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How UK consumers are struggling with bills despite easing housing costs

Housing, UK.
Housing, UK. Copyright Canva.
Copyright Canva.
By Eleanor Butler
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Housing costs are well past last summer’s peak, although affordability issues continue to hamper the UK market.

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Consumers in the UK spent 1.8% more on mortgage and rental payments in March than they did compared to the same period in 2023, according to data released by Barclays bank.

This is the lowest annual increase recorded since March last year, and far below the 12.2% jump seen in the year to June 2023.

During the pandemic period, the Bank Of England (BoE) cut interest rates to a historic low, although mortgage fees later skyrocketed at the end of 2021, when the bank began to raise borrowing costs in response to inflation.

According to Jack Meaning, Chief UK Economist at Barclays, the UK could once again be at a crucial moment of "transition".

"While still only tentative, the signs that the UK economy is expanding into 2024 continue to build. With an expectation that the Bank of England will cut interest rates from June, and banks responding by reducing mortgage rates, our research suggests that the housing costs that have been a drag on consumers for over a year are on the cusp of a turn," he said.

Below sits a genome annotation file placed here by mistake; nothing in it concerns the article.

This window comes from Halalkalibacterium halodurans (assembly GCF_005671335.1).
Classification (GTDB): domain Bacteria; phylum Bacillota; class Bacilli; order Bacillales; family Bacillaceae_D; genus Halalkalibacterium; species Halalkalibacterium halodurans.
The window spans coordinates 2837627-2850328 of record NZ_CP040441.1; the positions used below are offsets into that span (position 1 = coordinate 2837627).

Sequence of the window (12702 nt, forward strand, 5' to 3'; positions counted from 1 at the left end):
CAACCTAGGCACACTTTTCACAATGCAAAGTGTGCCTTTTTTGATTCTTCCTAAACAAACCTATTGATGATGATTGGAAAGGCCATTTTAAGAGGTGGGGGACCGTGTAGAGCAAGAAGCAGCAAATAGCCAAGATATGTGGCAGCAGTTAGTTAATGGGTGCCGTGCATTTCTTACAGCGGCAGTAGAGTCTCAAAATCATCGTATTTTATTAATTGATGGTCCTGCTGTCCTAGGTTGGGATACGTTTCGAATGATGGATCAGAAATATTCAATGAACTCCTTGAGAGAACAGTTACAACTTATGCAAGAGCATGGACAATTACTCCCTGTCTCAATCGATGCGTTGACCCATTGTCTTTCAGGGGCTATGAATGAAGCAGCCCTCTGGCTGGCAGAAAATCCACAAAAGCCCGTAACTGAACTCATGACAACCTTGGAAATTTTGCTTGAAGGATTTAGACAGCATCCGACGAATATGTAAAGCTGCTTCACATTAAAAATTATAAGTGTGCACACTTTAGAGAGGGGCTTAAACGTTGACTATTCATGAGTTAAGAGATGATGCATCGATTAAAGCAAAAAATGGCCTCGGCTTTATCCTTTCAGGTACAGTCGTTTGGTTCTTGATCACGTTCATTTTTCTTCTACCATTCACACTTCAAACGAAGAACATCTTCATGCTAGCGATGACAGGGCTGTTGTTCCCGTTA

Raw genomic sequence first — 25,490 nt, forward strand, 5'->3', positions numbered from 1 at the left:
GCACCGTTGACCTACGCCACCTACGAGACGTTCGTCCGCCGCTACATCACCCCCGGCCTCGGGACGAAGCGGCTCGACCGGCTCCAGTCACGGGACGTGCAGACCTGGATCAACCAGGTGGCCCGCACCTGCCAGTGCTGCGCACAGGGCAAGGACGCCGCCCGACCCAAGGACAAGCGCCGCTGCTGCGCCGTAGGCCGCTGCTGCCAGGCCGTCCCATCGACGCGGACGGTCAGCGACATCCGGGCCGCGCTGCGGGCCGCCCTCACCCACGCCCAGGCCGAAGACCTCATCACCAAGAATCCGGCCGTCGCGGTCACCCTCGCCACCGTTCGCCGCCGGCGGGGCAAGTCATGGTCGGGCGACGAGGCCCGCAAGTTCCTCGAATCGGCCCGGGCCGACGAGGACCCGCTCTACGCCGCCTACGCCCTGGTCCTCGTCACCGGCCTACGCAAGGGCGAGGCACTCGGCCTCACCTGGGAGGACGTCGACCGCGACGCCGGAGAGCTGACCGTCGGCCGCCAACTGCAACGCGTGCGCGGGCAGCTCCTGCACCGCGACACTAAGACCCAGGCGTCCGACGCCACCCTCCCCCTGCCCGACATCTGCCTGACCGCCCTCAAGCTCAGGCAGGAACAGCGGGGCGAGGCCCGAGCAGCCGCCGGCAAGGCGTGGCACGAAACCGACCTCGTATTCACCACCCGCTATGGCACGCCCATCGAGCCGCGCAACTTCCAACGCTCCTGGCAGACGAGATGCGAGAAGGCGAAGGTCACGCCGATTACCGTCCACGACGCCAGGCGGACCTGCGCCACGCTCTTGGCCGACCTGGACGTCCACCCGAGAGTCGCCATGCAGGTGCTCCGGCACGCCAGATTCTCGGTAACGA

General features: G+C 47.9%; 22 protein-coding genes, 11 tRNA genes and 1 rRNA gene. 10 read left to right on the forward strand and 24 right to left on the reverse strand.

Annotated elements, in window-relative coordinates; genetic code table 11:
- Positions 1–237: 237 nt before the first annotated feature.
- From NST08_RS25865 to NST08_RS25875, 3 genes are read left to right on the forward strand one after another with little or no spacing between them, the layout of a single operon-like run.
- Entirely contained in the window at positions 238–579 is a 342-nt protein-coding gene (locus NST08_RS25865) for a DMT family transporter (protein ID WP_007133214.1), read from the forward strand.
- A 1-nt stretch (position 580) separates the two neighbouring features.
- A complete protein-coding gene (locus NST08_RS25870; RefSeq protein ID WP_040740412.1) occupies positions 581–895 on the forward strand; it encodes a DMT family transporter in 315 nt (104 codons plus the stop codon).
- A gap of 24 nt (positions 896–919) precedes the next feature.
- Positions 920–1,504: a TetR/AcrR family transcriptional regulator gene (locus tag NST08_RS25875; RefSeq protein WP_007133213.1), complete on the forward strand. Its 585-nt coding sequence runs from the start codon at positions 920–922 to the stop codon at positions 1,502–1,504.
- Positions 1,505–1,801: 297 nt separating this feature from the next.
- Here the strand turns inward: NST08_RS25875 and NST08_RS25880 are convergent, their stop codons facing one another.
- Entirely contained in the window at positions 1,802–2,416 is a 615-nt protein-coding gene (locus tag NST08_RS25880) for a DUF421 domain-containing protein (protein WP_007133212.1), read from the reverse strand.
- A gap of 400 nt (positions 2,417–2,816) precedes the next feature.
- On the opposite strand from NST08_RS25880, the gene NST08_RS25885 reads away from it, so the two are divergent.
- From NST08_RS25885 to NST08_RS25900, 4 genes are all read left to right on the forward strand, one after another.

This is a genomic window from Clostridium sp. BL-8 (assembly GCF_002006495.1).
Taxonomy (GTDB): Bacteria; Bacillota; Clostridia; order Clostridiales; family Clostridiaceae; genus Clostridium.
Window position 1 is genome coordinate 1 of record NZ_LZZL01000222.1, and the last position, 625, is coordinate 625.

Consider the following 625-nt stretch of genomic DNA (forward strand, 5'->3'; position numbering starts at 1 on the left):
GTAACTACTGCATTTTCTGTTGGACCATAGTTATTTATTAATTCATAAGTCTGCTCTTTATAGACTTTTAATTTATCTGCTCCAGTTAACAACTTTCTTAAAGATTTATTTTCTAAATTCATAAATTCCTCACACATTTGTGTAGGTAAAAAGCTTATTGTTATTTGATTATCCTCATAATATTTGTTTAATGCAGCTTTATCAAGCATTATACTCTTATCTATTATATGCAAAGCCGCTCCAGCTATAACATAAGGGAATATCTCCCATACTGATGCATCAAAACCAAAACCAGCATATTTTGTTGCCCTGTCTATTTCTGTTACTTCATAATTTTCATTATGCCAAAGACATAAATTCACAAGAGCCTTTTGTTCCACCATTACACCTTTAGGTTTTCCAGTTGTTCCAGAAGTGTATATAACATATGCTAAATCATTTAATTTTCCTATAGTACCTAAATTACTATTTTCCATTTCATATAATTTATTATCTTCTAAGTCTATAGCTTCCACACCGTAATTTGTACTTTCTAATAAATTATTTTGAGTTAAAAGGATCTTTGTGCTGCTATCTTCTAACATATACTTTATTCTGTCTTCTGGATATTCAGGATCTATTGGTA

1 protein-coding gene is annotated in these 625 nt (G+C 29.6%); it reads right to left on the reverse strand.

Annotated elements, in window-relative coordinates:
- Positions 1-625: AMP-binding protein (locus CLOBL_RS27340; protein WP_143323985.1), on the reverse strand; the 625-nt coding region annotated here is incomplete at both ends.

Despite an average decrease in housing costs, Barclays nonetheless noted that many consumers are still struggling with their bills.

According to the bank, 16% of people in the UK claim they aren’t confident in their ability to meet their mortgage or rental payments, and 18% of those making these payments are adjusting their spending habits to cope with rising housing costs.

To generate additional income, Barclays says 3% of homeowners have started renting out a room in their house in the past year, although this figure rises to 12% for homeowners in London.

Barclays' data also showed that overall consumer spending in March was up by a small 1.9%, a growth rate on par with last month.

Essential spending remained flat in March at 2.4%, whilst spending on non-essential items saw its smallest increase since September 2022, coming in at 1.6%.

According to the bank, rainy weather in March contributed to reduced earnings for shops and restaurants, although it seems that cost of living pressures are still holding back spending.

Consumers' confidence in their ability to spend on non-essential items dropped to 55% last month, and almost a quarter of UK individuals have participated in, or would consider participating in, a "no-spend" challenge.

This involves cutting out discretionary spending, instead focusing on necessities like food, childcare, and utilities.

"However, in spite of this initial lull, many retailers are confident that spending will rebound in the coming months," Karen Johnson, head of retail at Barclays, said.

She noted that the economy will likely benefit from expected weather improvements and a buzz around major events, notably the Paris 2024 Olympics and Taylor Swift’s Era’s Tour.

An increase in the UK’s National Living Wage and a lowering of the energy price cap, both expected in April, are also expected to boost spending.

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